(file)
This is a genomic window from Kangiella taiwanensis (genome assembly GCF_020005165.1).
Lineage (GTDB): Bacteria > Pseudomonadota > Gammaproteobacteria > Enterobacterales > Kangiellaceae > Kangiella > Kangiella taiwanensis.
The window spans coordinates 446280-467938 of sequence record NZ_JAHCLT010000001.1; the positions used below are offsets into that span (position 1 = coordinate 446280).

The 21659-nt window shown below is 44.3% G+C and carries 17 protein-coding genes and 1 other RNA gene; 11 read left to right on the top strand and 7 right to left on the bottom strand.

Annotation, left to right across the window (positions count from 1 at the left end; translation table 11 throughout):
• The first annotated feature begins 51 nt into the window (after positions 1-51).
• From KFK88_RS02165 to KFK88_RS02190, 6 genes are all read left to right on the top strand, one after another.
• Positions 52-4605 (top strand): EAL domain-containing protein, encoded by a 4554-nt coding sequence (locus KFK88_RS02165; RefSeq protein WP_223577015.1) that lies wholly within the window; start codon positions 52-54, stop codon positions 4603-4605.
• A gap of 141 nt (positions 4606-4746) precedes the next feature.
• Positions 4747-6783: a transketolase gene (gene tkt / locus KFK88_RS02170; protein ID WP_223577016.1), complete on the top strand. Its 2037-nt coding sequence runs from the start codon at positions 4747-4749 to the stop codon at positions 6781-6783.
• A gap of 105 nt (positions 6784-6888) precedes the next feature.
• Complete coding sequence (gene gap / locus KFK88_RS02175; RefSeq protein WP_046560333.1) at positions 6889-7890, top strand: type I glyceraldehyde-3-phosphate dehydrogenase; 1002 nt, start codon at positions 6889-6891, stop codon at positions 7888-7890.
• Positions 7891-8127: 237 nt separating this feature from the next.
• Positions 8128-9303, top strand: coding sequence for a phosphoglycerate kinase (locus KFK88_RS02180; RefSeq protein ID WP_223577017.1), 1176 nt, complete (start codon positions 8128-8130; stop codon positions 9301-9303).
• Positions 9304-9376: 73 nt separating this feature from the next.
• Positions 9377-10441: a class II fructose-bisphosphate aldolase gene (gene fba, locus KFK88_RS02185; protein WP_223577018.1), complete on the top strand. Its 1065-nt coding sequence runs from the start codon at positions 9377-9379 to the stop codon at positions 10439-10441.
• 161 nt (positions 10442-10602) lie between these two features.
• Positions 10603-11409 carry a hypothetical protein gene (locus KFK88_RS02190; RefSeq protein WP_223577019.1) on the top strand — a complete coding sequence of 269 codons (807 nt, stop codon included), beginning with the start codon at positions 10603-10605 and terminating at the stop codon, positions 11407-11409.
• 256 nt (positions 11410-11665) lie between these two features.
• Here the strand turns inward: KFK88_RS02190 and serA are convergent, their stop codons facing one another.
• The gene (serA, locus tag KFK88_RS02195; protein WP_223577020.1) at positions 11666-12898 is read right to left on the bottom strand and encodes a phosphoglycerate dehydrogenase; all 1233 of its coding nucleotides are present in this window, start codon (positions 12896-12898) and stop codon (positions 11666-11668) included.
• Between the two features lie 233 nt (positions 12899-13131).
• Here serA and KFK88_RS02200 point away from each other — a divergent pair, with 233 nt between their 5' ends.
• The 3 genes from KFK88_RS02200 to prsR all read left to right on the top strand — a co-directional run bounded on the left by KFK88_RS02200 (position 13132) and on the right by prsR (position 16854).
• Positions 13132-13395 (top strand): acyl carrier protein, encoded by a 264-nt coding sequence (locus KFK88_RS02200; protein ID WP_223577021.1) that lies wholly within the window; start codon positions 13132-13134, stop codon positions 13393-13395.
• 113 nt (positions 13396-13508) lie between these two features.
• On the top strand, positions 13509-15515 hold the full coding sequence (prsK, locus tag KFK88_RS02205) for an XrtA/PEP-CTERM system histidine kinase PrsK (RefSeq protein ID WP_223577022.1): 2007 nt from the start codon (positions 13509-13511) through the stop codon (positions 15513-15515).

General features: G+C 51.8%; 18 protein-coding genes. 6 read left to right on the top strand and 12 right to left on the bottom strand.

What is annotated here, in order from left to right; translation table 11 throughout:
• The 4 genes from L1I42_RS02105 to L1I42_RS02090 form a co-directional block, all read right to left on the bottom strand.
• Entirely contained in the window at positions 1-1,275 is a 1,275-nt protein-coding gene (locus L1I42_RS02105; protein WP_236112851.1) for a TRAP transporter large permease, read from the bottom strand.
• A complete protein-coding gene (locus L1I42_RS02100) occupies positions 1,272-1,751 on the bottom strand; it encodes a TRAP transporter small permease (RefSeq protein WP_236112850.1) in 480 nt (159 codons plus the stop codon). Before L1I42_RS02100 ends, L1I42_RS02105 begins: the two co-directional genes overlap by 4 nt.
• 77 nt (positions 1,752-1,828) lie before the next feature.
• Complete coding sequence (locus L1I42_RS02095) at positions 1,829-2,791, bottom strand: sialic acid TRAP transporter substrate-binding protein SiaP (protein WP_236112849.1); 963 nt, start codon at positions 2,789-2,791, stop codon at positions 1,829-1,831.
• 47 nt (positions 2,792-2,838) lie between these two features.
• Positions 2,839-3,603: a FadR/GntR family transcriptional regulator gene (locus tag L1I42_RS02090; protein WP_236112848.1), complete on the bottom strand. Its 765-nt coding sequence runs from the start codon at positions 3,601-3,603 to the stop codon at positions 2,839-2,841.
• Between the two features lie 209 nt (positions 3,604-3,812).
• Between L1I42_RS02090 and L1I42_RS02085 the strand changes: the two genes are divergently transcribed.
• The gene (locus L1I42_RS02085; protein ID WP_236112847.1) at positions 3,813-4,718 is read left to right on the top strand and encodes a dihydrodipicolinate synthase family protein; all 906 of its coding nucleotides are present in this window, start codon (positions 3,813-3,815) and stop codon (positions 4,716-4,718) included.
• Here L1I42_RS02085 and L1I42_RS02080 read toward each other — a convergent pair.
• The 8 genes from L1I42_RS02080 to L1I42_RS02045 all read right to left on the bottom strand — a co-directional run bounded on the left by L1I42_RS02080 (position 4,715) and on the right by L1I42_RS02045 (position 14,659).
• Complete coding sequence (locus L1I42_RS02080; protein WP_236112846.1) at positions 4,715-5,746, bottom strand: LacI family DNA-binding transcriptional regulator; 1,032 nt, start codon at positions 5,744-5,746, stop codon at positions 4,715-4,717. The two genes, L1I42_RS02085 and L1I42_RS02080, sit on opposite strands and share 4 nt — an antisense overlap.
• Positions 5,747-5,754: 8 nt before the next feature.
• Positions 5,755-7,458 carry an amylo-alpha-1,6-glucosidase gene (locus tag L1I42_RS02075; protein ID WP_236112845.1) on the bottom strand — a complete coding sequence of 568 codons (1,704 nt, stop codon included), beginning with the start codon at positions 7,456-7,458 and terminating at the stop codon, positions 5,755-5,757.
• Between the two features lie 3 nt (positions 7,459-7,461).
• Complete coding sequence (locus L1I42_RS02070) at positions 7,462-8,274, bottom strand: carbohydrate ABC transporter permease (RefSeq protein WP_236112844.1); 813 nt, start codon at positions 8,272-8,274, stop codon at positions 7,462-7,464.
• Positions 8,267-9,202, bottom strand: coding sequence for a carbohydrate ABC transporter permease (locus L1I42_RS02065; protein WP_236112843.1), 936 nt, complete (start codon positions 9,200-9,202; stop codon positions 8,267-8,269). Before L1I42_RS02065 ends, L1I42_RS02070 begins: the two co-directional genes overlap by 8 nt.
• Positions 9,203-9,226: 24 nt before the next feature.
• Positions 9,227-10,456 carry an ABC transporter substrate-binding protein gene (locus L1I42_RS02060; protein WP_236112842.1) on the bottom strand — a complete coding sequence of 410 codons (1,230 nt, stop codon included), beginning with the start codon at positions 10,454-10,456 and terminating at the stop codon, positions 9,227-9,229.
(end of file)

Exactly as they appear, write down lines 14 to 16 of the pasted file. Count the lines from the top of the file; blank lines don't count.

• Positions 8128-9303, top strand: coding sequence for a phosphoglycerate kinase (locus KFK88_RS02180; RefSeq protein ID WP_223577017.1), 1176 nt, complete (start codon positions 8128-8130; stop codon positions 9301-9303).
• Positions 9304-9376: 73 nt separating this feature from the next.
• Positions 9377-10441: a class II fructose-bisphosphate aldolase gene (gene fba, locus KFK88_RS02185; protein WP_223577018.1), complete on the top strand. Its 1065-nt coding sequence runs from the start codon at positions 9377-9379 to the stop codon at positions 10439-10441.